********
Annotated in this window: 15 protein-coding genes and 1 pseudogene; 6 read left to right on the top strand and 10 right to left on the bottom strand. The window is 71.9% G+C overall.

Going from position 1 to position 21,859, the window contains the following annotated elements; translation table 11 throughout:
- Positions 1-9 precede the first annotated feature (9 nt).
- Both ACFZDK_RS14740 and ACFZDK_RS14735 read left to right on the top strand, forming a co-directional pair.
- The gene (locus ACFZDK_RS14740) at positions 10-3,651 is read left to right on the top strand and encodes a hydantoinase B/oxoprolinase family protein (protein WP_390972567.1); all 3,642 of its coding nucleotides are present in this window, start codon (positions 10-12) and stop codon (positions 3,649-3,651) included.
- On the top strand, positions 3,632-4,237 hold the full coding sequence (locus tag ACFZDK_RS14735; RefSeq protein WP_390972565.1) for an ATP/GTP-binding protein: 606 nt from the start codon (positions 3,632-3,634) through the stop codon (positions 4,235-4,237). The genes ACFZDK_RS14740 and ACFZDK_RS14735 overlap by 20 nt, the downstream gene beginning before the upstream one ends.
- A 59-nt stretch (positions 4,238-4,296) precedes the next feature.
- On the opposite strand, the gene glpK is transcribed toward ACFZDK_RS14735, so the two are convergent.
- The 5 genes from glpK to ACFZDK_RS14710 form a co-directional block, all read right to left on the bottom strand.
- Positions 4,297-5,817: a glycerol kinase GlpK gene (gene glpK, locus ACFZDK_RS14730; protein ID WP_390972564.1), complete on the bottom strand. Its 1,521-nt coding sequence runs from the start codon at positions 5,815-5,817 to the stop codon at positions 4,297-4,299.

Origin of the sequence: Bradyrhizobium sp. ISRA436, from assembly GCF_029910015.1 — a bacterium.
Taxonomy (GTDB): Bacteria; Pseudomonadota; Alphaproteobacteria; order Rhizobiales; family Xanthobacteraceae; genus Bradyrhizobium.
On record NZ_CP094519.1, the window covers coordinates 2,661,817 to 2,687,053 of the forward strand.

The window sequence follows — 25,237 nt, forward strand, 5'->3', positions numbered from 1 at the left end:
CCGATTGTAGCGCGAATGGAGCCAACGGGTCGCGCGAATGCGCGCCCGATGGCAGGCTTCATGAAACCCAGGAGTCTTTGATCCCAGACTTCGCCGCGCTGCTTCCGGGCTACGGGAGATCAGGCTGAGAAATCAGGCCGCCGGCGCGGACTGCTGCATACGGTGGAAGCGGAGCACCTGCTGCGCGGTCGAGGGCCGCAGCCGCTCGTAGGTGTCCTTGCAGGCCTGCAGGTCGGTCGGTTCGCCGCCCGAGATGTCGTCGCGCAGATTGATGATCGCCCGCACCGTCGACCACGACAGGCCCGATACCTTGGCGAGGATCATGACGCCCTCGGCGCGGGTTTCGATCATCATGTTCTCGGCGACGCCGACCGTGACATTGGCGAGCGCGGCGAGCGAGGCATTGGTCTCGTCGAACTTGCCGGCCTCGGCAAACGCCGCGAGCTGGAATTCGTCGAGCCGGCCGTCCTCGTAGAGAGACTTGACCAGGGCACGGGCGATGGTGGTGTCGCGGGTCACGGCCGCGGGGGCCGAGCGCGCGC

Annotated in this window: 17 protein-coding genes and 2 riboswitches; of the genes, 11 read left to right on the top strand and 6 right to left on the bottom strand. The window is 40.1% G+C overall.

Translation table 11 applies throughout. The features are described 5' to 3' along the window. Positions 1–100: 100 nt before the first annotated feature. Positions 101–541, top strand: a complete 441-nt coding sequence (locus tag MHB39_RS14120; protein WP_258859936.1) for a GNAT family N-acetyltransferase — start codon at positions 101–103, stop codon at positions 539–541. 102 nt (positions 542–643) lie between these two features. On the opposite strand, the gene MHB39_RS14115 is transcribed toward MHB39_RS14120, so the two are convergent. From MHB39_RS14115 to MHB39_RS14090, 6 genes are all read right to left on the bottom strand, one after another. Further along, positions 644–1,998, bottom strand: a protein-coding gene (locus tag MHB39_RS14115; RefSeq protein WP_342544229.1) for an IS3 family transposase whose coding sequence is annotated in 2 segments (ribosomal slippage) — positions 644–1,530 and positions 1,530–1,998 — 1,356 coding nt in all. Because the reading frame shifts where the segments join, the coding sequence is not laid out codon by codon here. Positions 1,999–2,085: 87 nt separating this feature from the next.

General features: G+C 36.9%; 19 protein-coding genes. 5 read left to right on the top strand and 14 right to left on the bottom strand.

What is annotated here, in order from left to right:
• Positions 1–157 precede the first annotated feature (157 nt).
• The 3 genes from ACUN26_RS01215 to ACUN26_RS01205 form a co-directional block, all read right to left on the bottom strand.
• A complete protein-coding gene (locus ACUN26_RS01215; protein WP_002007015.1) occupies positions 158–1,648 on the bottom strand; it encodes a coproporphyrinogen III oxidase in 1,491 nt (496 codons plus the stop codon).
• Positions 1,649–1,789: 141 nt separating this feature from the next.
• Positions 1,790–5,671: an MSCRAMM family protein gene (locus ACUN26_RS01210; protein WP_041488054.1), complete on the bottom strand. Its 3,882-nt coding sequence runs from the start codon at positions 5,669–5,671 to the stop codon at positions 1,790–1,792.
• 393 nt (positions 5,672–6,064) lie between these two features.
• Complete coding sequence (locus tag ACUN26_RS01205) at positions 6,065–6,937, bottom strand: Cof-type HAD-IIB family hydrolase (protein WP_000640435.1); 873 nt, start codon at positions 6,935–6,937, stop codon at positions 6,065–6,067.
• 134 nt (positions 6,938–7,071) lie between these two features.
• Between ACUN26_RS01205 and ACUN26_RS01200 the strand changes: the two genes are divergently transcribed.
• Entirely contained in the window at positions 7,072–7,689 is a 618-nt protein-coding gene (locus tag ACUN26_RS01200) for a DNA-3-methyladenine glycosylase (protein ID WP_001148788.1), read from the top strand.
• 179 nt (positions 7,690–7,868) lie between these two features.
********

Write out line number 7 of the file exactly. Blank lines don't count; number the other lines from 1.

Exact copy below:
- A 59-nt stretch (positions 4,238-4,296) precedes the next feature.